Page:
Sun dogs and Moon dogs explained

Sun dog effect seen inside solar halo from Wikipedia

When I was in one of my college physics courses dedicated to the study of optics, one of my most dreaded and beloved professors Dr. Joe Ferguson explained a strange optical solar phenomenon called a sun dog which to this day is something I look for every time I’m outside and the conditions are right.

Dr. Ferguson retired from the Mississippi State Department of Physics and Astronomy in 2005 but is still a professor I strive to emulate in many ways. His lessons were often very hard but very memorable.

Sun dogs (and moon dogs) are caused by the prism-like refraction of sunlight through hexagonal ice crystals in a specific configuration in the Earth’s atmosphere. Halos around the Sun and Moon are often seen 22 degrees out from the celestial body and the sun or moon dog (or parhelia and paraselenae) will be in a horizontal line coinciding with this ring.

There doesn’t have to be a halo or ring to see strange prismatic patterns 22 degrees from the sun or moon and they happen fairly often here in Houston Texas. So next time you are out and sun or moon are not too high in the sky and there are some clouds out and about try covering the sun or moon with your hand and looking a bit to the left or right of the sun or moon and you just might get lucky and see a sun dog or moon dog.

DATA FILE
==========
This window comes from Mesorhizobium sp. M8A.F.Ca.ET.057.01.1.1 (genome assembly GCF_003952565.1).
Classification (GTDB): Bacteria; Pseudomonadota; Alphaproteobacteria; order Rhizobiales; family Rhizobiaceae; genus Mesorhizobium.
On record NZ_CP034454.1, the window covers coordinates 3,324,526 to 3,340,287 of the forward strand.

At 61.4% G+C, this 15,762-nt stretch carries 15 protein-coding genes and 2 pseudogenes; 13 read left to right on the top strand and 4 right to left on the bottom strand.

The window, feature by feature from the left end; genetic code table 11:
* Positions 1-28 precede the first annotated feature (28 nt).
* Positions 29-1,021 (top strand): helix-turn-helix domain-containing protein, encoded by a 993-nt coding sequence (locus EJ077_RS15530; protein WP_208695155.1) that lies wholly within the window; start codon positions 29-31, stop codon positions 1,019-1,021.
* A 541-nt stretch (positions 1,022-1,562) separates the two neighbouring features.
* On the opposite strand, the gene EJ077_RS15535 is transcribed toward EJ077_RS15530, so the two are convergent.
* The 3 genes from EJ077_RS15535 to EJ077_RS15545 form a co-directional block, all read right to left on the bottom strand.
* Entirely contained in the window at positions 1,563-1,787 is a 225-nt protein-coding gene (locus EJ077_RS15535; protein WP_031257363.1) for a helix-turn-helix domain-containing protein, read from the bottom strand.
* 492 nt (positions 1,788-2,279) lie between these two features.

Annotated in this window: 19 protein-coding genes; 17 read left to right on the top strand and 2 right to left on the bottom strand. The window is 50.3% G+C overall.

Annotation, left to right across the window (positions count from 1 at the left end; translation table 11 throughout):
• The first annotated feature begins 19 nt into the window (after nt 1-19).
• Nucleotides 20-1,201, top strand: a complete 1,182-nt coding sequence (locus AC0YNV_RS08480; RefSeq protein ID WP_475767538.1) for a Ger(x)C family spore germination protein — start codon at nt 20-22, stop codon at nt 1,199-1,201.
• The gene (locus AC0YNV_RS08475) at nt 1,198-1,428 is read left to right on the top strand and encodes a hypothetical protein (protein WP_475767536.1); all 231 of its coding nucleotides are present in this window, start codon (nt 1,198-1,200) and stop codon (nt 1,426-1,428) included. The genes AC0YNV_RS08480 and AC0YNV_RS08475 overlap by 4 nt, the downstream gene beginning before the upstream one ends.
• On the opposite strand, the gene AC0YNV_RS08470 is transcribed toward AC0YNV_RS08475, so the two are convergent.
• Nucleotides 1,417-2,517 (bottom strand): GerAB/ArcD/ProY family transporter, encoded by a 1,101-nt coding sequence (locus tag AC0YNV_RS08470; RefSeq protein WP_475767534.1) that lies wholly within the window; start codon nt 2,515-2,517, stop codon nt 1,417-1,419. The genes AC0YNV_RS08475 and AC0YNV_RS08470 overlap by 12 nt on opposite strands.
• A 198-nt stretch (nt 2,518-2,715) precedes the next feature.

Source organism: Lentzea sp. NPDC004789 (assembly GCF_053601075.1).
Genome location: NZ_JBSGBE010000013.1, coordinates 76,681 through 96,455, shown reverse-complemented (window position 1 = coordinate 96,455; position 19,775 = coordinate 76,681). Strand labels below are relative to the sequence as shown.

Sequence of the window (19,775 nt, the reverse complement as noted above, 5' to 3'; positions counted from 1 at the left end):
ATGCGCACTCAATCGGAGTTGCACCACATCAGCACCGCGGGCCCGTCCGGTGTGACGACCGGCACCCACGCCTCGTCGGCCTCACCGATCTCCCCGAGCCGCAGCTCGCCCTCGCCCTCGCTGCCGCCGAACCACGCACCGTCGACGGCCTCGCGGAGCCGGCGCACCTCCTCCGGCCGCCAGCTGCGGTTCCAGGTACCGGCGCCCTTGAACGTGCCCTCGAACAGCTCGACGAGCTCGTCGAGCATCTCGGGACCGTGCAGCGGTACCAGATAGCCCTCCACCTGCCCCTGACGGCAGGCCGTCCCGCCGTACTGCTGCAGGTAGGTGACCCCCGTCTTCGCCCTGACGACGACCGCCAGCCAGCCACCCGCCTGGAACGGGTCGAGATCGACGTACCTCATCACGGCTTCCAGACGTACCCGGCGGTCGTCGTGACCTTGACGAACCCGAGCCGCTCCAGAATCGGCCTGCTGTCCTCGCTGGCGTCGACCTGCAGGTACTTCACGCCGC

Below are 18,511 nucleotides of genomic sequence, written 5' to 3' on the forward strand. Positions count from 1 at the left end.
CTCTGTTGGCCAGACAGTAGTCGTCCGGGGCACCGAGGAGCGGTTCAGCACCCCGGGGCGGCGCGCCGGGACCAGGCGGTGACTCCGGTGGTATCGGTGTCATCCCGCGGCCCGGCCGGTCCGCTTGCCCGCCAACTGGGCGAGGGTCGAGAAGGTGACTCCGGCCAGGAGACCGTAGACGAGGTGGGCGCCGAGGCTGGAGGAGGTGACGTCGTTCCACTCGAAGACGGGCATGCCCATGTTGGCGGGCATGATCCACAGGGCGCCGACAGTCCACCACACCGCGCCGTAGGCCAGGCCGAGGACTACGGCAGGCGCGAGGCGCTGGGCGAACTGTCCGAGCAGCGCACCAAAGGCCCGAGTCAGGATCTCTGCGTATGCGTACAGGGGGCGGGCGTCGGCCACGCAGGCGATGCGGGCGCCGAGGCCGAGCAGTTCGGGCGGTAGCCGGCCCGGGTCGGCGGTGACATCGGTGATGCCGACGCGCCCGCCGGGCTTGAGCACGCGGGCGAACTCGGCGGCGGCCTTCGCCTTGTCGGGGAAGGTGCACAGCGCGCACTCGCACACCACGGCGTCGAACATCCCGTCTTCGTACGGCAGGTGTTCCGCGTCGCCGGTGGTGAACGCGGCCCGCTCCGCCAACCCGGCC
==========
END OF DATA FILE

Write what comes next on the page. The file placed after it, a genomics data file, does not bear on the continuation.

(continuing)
Check out the wonderful explanation of sun dog formation over at the Atmospheric Optics website.


Sun dog geometry explained - Atmospheric Optics

The Astronomy Picture of the Day for June 11th features a beautiful moonlit sky and one of these paraselene effects or a moon dog.

APOD for 2009 June 11

APOD for 2009 June 11

One Response to “Sun dogs and Moon dogs explained”

  1. kate roxburgh Says:

    Thanks for this clear explanation. I studied astrophysics a while ago and had forgotten how this phenomoenon worked! Now 20 years later I am a comic who is performing my own show and I decided to call it Moon Dog!

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